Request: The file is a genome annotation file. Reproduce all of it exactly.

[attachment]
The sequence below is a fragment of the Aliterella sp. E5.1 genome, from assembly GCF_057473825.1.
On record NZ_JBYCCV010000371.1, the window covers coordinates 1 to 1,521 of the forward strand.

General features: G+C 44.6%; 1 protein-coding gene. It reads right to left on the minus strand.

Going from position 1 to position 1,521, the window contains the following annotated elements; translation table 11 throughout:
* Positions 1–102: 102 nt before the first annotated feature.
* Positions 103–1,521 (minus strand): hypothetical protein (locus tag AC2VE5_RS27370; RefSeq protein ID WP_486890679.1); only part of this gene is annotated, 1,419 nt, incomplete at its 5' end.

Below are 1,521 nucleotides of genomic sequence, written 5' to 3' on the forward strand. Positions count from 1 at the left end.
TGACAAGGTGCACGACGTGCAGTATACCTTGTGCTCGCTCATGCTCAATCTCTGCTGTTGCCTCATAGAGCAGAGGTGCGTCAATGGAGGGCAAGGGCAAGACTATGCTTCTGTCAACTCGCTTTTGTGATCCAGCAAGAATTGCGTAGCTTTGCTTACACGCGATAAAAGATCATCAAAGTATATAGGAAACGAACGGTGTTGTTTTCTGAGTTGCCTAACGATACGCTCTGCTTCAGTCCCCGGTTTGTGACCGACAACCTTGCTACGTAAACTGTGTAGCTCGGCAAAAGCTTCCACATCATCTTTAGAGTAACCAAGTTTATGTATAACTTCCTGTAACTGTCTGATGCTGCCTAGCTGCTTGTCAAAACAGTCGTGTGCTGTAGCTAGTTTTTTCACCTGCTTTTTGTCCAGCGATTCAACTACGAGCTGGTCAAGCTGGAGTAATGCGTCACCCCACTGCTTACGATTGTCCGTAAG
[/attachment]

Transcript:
The sequence below is a fragment of the Aliterella sp. E5.1 genome, from assembly GCF_057473825.1.
On record NZ_JBYCCV010000371.1, the window covers coordinates 1 to 1,521 of the forward strand.

General features: G+C 44.6%; 1 protein-coding gene. It reads right to left on the minus strand.

Going from position 1 to position 1,521, the window contains the following annotated elements; translation table 11 throughout:
* Positions 1–102: 102 nt before the first annotated feature.
* Positions 103–1,521 (minus strand): hypothetical protein (locus tag AC2VE5_RS27370; RefSeq protein ID WP_486890679.1); only part of this gene is annotated, 1,419 nt, incomplete at its 5' end.

Below are 1,521 nucleotides of genomic sequence, written 5' to 3' on the forward strand. Positions count from 1 at the left end.
TGACAAGGTGCACGACGTGCAGTATACCTTGTGCTCGCTCATGCTCAATCTCTGCTGTTGCCTCATAGAGCAGAGGTGCGTCAATGGAGGGCAAGGGCAAGACTATGCTTCTGTCAACTCGCTTTTGTGATCCAGCAAGAATTGCGTAGCTTTGCTTACACGCGATAAAAGATCATCAAAGTATATAGGAAACGAACGGTGTTGTTTTCTGAGTTGCCTAACGATACGCTCTGCTTCAGTCCCCGGTTTGTGACCGACAACCTTGCTACGTAAACTGTGTAGCTCGGCAAAAGCTTCCACATCATCTTTAGAGTAACCAAGTTTATGTATAACTTCCTGTAACTGTCTGATGCTGCCTAGCTGCTTGTCAAAACAGTCGTGTGCTGTAGCTAGTTTTTTCACCTGCTTTTTGTCCAGCGATTCAACTACGAGCTGGTCAAGCTGGAGTAATGCGTCACCCCACTGCTTACGATTGTCCGTAAG